Katie Evans, Head of Research and Policy, Money and Mental Health
Keeping up the good work beyond World Mental Health Day
Today is World Mental Health Day – an opportunity for us to show our support for better mental health, and consider what we can do to look after both ourselves and others. The theme for this year’s World Mental Health Day is workplace wellbeing – a theme close to my heart, both from personal experience and as a recurring theme in my research, even before I found myself at Money and Mental Health.
Why is workplace wellbeing important?
Most of us spend a significant chunk of our adult lives at work, and what goes in the office (or factory, cafe, classroom, on the ward or anywhere else) can have a dramatic impact on our mental health. Feeling like we’re being asked to do too much, don’t have control over our work or that our views are unheard can undermine self-worth and lead to poorer mental health.
It is great to see many employers taking the lead to support the wellbeing of their employees at work. The introduction of Mental Health First Aid helps people understand how to support colleagues who may be experiencing mental health problems, and to direct them towards the right support. Resilience programmes, promoting social activities and volunteering, and, crucially, good management can all help to make workplaces positive places to be.
However many other things in life will also impact on our mental health – including our relationships, our housing situation, and whether we feel financially secure. It is very difficult to stop problems in these other areas of our lives creeping into the workplace, no matter how hard we might try to hide them.
Striking a balance
Given this, it’s a good idea for workplaces to consider how they can tackle the risk factors to poor mental health, as well as making sure they’re well-placed to respond when employees do experience difficulties. This is a tricky balancing act – most of us, while wanting our employers to view us as human beings, don’t necessarily want them digging into our private lives.
There are some elements of our lives, however, where employers can have a positive impact. Finances are one such area. All of us have a financial relationship with our employer – because, for most of us, they’re an important source of income.
Financial stress at work
Our research has demonstrated that a quarter of employees are experiencing financial insecurity, with very low savings and existing debt meaning a simple unexpected expense can cause significant distress.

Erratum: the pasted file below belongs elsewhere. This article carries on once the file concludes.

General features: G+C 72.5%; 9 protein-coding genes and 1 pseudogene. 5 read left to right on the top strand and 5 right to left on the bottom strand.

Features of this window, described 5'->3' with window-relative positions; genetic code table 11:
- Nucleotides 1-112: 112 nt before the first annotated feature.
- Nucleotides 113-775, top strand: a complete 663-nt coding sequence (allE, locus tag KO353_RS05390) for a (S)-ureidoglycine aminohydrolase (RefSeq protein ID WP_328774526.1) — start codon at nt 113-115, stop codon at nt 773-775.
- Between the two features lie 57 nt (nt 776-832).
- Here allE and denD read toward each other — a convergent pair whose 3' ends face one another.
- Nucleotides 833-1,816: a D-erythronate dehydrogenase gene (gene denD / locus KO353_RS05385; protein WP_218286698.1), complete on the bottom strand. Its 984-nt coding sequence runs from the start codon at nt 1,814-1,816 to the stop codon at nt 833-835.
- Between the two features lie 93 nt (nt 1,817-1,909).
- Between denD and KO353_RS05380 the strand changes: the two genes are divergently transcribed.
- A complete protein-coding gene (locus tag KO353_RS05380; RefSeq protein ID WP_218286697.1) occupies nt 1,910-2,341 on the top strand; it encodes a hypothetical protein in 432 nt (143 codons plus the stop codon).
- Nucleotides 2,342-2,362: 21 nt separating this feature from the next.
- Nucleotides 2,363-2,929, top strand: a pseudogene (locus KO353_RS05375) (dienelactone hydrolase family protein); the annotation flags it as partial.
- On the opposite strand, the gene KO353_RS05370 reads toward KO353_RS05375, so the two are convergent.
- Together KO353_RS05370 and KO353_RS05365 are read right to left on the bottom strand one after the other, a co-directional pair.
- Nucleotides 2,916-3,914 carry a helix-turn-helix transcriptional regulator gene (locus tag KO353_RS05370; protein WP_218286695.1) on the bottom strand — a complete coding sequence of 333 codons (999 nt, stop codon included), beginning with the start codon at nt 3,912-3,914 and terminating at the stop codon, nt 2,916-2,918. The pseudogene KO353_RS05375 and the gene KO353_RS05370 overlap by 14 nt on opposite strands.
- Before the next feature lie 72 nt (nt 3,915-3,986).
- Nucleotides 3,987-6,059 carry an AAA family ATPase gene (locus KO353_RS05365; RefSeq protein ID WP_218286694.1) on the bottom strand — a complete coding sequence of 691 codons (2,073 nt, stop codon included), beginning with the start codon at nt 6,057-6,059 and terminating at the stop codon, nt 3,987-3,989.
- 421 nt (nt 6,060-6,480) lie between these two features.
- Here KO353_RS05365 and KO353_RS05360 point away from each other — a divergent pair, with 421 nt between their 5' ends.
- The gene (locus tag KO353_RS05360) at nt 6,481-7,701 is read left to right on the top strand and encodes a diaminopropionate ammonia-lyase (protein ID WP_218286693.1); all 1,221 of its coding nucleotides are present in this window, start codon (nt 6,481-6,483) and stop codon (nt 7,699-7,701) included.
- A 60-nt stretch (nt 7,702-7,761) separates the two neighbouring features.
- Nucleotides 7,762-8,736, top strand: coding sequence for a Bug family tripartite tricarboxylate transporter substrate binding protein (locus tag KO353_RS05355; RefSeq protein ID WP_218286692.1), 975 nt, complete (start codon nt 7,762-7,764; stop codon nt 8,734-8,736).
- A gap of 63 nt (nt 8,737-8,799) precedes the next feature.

As we were investigating the issues for our report Overstretched, Overdrawn, Underserved, we heard from many members of our Research Community how their financial worries left them distracted and struggling to keep up with targets at work, or, working significant overtime in a desperate bid to bring in enough money to keep the bailiffs at bay. Others talked about the horrible experience of having to take calls from creditors at their desk, and of the way they felt colleagues would see their financial problems as undermining their professional abilities. Some of the simplest symptoms of money worries were the most distressing – being unable to contribute when a charity collection was passed around or to buy a round in the pub left people feeling isolated, and aggravated mental health problems significantly.
“I was not considered a team player because I did not join in sweepstakes, buy cakes, contribute to birthday presents.”
How can employers help?
A simple way to support employees’ mental health would be to address these risk factors which, while not directly related to our work, have a huge impact on our wellbeing. Employers already have a role in supporting our financial wellbeing – mostly through offering workplace pensions. Extending this to offer short-term savings products or cheaper credit through payroll could help employees find the right tools to deal with their financial vulnerabilities. Many people we talked to – including some of those in our focus groups – also just don’t know where to find the brilliant free debt advice which is available to everyone in the UK from organisations like Citizens Advice, StepChange and National Debtline.
“If only I had known the help that was available, some of which I later received. But should I have known earlier, maybe I would have kept my job, and my home, etc. I will always wonder.”
Simple signposting by employers, and steps to make it okay to talk about money at work – for example, training for managers and offering budgeting apps and tools through payroll, could all help people to avoid financial difficulties and the mental health problems which might accompany them.
This World Mental Health Day, I hope that as well thinking about ways they can support mental health in the workplace, employers will think about the other ways they can help too.